Woodin cardinal

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In set theory, a Woodin cardinal (named for W. Hugh Woodin) is a cardinal number such that for all functions

there exists a cardinal with

and an elementary embedding

from the Von Neumann universe into a transitive inner model with critical point and

An equivalent definition is this: is Woodin if and only if is strongly inaccessible and for all there exists a which is --strong.

being --strong means that for all ordinals , there exist a which is an elementary embedding with critical point , , and . (See also strong cardinal.)

A Woodin cardinal is preceded by a stationary set of measurable cardinals, and thus it is a Mahlo cardinal. However, the first Woodin cardinal is not even weakly compact.

Consequences[edit]

Woodin cardinals are important in descriptive set theory. By a result[1] of Martin and Steel, existence of infinitely many Woodin cardinals implies projective determinacy, which in turn implies that every projective set is Lebesgue measurable, has the Baire property (differs from an open set by a meager set, that is, a set which is a countable union of nowhere dense sets), and the perfect set property (is either countable or contains a perfect subset).

The consistency of the existence of Woodin cardinals can be proved using determinacy hypotheses. Working in ZF+AD+DC one can prove that is Woodin in the class of hereditarily ordinal-definable sets. is the first ordinal onto which the continuum cannot be mapped by an ordinal-definable surjection (see Θ (set theory)).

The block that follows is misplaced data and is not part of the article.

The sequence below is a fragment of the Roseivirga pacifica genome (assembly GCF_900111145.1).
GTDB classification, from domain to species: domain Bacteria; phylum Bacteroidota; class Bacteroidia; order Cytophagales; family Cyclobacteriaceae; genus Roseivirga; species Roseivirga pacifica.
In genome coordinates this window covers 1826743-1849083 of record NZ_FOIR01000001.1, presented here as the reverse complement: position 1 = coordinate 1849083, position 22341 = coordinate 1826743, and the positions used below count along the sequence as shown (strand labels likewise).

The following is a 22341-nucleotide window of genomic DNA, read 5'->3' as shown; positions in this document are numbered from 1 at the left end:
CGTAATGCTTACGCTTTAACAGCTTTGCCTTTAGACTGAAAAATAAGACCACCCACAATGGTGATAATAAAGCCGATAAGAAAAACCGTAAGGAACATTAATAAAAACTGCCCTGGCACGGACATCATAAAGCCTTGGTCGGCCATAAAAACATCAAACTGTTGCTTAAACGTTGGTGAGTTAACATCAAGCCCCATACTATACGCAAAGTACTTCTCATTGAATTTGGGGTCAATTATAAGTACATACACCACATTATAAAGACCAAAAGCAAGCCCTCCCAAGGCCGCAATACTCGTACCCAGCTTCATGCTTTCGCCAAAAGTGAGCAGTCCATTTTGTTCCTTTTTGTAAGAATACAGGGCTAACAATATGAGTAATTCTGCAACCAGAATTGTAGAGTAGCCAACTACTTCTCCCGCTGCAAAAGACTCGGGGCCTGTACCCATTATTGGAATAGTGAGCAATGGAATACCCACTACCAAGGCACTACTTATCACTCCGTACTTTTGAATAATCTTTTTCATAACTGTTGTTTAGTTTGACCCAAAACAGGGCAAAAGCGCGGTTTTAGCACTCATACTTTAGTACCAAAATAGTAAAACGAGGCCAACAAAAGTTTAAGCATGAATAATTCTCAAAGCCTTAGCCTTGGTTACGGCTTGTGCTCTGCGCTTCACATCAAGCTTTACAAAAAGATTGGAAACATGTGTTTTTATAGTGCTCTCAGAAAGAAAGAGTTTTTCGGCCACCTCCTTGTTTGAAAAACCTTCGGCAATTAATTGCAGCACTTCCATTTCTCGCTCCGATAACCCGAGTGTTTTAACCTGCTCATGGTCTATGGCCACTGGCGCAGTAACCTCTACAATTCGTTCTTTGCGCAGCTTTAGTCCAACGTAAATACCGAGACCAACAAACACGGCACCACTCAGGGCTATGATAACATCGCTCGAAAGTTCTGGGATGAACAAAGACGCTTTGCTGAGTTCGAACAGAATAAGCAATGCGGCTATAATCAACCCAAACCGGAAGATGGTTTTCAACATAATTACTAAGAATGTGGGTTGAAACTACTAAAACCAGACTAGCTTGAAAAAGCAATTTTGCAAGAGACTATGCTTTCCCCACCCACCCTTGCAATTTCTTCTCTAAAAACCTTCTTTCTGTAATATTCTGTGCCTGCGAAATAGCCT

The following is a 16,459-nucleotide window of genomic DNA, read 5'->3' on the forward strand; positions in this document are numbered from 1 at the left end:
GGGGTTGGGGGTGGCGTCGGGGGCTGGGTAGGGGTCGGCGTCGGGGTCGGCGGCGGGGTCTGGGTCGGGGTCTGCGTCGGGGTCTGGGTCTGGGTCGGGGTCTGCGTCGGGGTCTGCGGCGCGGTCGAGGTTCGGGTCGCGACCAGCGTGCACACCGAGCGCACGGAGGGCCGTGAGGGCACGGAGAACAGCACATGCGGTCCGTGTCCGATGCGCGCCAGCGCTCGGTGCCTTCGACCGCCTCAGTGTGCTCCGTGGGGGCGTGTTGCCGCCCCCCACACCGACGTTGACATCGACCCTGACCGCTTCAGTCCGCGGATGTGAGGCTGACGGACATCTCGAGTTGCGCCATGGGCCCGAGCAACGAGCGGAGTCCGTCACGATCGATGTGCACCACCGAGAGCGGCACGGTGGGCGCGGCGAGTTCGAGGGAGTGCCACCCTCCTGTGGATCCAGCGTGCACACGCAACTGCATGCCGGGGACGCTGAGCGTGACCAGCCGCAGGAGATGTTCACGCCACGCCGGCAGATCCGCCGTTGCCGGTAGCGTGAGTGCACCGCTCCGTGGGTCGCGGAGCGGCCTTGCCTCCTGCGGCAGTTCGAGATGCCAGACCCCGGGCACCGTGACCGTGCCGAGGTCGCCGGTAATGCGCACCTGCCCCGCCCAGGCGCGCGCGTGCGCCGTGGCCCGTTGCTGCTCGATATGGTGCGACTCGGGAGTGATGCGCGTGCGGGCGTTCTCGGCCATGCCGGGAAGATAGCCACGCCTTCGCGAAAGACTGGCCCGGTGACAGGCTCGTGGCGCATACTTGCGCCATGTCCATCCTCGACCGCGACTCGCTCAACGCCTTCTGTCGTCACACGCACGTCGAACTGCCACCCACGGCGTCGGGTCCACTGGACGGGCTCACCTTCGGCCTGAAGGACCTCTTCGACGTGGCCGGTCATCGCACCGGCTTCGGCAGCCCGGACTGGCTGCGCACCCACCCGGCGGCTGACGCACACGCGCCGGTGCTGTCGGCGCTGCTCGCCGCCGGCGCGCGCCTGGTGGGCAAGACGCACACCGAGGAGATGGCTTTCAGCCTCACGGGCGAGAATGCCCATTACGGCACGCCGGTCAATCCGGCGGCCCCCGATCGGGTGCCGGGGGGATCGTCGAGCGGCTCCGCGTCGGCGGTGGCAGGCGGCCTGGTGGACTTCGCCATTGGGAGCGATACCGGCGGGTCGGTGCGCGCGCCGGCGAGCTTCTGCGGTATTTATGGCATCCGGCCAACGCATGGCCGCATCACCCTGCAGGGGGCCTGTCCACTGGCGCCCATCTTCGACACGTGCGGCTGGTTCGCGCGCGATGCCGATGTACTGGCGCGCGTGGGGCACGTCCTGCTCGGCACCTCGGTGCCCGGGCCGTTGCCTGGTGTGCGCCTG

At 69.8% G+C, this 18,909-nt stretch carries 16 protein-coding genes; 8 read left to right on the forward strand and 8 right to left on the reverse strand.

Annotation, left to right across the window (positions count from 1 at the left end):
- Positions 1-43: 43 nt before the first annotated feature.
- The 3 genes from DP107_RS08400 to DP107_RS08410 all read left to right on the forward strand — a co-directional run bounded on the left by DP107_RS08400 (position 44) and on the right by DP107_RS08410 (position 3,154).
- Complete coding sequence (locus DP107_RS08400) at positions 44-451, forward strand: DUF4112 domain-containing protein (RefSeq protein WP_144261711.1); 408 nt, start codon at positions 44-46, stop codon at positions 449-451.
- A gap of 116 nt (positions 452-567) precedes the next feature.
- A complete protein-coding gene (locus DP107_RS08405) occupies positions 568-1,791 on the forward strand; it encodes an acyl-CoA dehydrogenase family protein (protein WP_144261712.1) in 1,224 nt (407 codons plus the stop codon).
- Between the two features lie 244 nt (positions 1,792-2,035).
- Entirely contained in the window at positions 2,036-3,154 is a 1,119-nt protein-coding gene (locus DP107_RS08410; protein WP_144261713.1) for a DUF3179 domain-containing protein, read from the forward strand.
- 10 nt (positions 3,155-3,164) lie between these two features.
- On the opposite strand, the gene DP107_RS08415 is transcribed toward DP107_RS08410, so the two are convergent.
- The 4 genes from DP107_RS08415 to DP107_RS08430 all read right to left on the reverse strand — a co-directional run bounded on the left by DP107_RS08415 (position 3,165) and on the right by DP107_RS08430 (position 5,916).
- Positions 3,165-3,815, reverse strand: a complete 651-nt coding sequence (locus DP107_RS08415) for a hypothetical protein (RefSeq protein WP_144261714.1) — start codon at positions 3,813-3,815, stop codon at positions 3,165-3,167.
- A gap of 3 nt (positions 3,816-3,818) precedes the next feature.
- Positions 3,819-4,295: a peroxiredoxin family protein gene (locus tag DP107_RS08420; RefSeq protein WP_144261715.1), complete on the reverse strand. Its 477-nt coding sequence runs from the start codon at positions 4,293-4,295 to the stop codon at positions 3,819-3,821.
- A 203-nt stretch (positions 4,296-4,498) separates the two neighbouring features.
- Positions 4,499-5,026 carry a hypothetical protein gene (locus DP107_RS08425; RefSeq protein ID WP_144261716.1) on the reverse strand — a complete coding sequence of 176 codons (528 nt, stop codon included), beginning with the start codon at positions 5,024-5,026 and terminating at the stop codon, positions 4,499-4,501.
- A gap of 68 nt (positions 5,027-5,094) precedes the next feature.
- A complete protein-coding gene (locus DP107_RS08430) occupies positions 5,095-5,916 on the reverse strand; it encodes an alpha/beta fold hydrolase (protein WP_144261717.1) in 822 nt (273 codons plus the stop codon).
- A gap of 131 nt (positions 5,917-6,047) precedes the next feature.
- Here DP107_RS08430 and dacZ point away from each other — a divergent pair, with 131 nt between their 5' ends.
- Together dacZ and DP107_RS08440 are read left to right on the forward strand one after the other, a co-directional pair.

Mitchell and Steel showed that assuming a Woodin cardinal exists, there is an inner model containing a Woodin cardinal in which there is a -well-ordering of the reals, holds, and the generalized continuum hypothesis holds.[2]

Shelah proved that if the existence of a Woodin cardinal is consistent then it is consistent that the nonstationary ideal on is -saturated. Woodin also proved the equiconsistency of the existence of infinitely many Woodin cardinals and the existence of an -dense ideal over .

Hyper-Woodin cardinals[edit]

A cardinal is called hyper-Woodin if there exists a normal measure on such that for every set , the set

is --strong

is in .

is --strong if and only if for each there is a transitive class and an elementary embedding

with

, and
.

The name alludes to the classical result that a cardinal is Woodin if and only if for every set , the set

is --strong

is a stationary set.

The measure will contain the set of all Shelah cardinals below .

Weakly hyper-Woodin cardinals[edit]

A cardinal is called weakly hyper-Woodin if for every set there exists a normal measure on such that the set is --strong is in . is --strong if and only if for each there is a transitive class and an elementary embedding with , , and

The name alludes to the classic result that a cardinal is Woodin if for every set , the set is --strong is stationary.

The difference between hyper-Woodin cardinals and weakly hyper-Woodin cardinals is that the choice of does not depend on the choice of the set for hyper-Woodin cardinals.

Notes and references[edit]

  1. ^ A Proof of Projective Determinacy
  2. ^ W. Mitchell, Inner models for large cardinals (2012, p.32). Accessed 2022-12-08.

Further reading[edit]

  • Kanamori, Akihiro (2003). The Higher Infinite: Large Cardinals in Set Theory from Their Beginnings (2nd ed.). Springer. ISBN 3-540-00384-3.
  • For proofs of the two results listed in consequences see Handbook of Set Theory (Eds. Foreman, Kanamori, Magidor) (to appear). Drafts of some chapters are available.
  • Ernest Schimmerling, Woodin cardinals, Shelah cardinals and the Mitchell-Steel core model, Proceedings of the American Mathematical Society 130/11, pp. 3385–3391, 2002, online
  • Steel, John R. (October 2007). "What is a Woodin Cardinal?" (PDF). Notices of the American Mathematical Society. 54 (9): 1146–7. Retrieved 2008-01-15.